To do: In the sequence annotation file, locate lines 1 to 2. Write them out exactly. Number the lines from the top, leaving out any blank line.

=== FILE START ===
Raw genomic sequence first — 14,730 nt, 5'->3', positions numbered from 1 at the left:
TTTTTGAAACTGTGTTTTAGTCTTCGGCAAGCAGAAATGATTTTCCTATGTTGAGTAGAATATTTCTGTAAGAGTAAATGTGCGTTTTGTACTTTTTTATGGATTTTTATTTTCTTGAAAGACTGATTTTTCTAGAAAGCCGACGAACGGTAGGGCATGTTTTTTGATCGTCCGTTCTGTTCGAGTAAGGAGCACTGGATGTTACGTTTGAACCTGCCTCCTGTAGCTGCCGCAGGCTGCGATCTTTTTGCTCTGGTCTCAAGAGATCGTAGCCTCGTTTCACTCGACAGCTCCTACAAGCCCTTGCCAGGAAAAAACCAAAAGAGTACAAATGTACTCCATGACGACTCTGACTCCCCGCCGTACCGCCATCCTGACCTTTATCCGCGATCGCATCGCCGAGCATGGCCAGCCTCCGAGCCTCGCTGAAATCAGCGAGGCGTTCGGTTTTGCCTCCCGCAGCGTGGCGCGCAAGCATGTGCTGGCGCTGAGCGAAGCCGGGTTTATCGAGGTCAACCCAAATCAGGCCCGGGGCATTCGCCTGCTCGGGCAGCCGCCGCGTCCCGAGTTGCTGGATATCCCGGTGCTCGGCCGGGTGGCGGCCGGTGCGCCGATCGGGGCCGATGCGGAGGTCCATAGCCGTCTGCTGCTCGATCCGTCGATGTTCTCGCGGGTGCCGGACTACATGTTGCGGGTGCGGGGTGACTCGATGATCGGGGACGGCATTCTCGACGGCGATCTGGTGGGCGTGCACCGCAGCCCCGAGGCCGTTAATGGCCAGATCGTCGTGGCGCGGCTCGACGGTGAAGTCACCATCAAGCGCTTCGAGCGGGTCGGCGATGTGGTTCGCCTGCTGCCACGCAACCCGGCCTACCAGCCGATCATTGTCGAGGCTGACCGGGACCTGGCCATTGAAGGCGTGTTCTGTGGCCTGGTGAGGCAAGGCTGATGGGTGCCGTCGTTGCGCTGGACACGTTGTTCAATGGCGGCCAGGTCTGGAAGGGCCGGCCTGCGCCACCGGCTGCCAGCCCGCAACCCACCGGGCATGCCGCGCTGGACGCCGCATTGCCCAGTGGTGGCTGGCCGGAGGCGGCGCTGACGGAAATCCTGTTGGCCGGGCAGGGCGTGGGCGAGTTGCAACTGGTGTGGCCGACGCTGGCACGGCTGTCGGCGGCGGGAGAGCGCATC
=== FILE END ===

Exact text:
Raw genomic sequence first — 14,730 nt, 5'->3', positions numbered from 1 at the left:
TTTTTGAAACTGTGTTTTAGTCTTCGGCAAGCAGAAATGATTTTCCTATGTTGAGTAGAATATTTCTGTAAGAGTAAATGTGCGTTTTGTACTTTTTTATGGATTTTTATTTTCTTGAAAGACTGATTTTTCTAGAAAGCCGACGAACGGTAGGGCATGTTTTTTGATCGTCCGTTCTGTTCGAGTAAGGAGCACTGGATGTTACGTTTGAACCTGCCTCCTGTAGCTGCCGCAGGCTGCGATCTTTTTGCTCTGGTCTCAAGAGATCGTAGCCTCGTTTCACTCGACAGCTCCTACAAGCCCTTGCCAGGAAAAAACCAAAAGAGTACAAATGTACTCCATGACGACTCTGACTCCCCGCCGTACCGCCATCCTGACCTTTATCCGCGATCGCATCGCCGAGCATGGCCAGCCTCCGAGCCTCGCTGAAATCAGCGAGGCGTTCGGTTTTGCCTCCCGCAGCGTGGCGCGCAAGCATGTGCTGGCGCTGAGCGAAGCCGGGTTTATCGAGGTCAACCCAAATCAGGCCCGGGGCATTCGCCTGCTCGGGCAGCCGCCGCGTCCCGAGTTGCTGGATATCCCGGTGCTCGGCCGGGTGGCGGCCGGTGCGCCGATCGGGGCCGATGCGGAGGTCCATAGCCGTCTGCTGCTCGATCCGTCGATGTTCTCGCGGGTGCCGGACTACATGTTGCGGGTGCGGGGTGACTCGATGATCGGGGACGGCATTCTCGACGGCGATCTGGTGGGCGTGCACCGCAGCCCCGAGGCCGTTAATGGCCAGATCGTCGTGGCGCGGCTCGACGGTGAAGTCACCATCAAGCGCTTCGAGCGGGTCGGCGATGTGGTTCGCCTGCTGCCACGCAACCCGGCCTACCAGCCGATCATTGTCGAGGCTGACCGGGACCTGGCCATTGAAGGCGTGTTCTGTGGCCTGGTGAGGCAAGGCTGATGGGTGCCGTCGTTGCGCTGGACACGTTGTTCAATGGCGGCCAGGTCTGGAAGGGCCGGCCTGCGCCACCGGCTGCCAGCCCGCAACCCACCGGGCATGCCGCGCTGGACGCCGCATTGCCCAGTGGTGGCTGGCCGGAGGCGGCGCTGACGGAAATCCTGTTGGCCGGGCAGGGCGTGGGCGAGTTGCAACTGGTGTGGCCGACGCTGGCACGGCTGTCGGCGGCGGGAGAGCGCATC